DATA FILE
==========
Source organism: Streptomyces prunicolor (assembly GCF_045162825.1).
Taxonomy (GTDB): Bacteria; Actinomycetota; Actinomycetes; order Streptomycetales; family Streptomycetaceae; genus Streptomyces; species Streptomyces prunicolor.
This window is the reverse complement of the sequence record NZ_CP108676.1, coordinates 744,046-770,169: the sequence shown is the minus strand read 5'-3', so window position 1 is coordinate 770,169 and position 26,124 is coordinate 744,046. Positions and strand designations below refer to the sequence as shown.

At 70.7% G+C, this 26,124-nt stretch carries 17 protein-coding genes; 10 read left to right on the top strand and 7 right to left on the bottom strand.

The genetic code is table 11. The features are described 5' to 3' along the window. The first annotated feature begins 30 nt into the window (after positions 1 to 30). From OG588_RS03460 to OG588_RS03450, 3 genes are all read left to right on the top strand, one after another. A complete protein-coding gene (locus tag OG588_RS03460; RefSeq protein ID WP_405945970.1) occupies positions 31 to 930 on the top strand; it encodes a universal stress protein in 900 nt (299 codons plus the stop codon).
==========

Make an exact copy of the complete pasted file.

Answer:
Source organism: Streptomyces prunicolor (assembly GCF_045162825.1).
Taxonomy (GTDB): Bacteria; Actinomycetota; Actinomycetes; order Streptomycetales; family Streptomycetaceae; genus Streptomyces; species Streptomyces prunicolor.
This window is the reverse complement of the sequence record NZ_CP108676.1, coordinates 744,046-770,169: the sequence shown is the minus strand read 5'-3', so window position 1 is coordinate 770,169 and position 26,124 is coordinate 744,046. Positions and strand designations below refer to the sequence as shown.

At 70.7% G+C, this 26,124-nt stretch carries 17 protein-coding genes; 10 read left to right on the top strand and 7 right to left on the bottom strand.

The genetic code is table 11. The features are described 5' to 3' along the window. The first annotated feature begins 30 nt into the window (after positions 1 to 30). From OG588_RS03460 to OG588_RS03450, 3 genes are all read left to right on the top strand, one after another. A complete protein-coding gene (locus tag OG588_RS03460; RefSeq protein ID WP_405945970.1) occupies positions 31 to 930 on the top strand; it encodes a universal stress protein in 900 nt (299 codons plus the stop codon).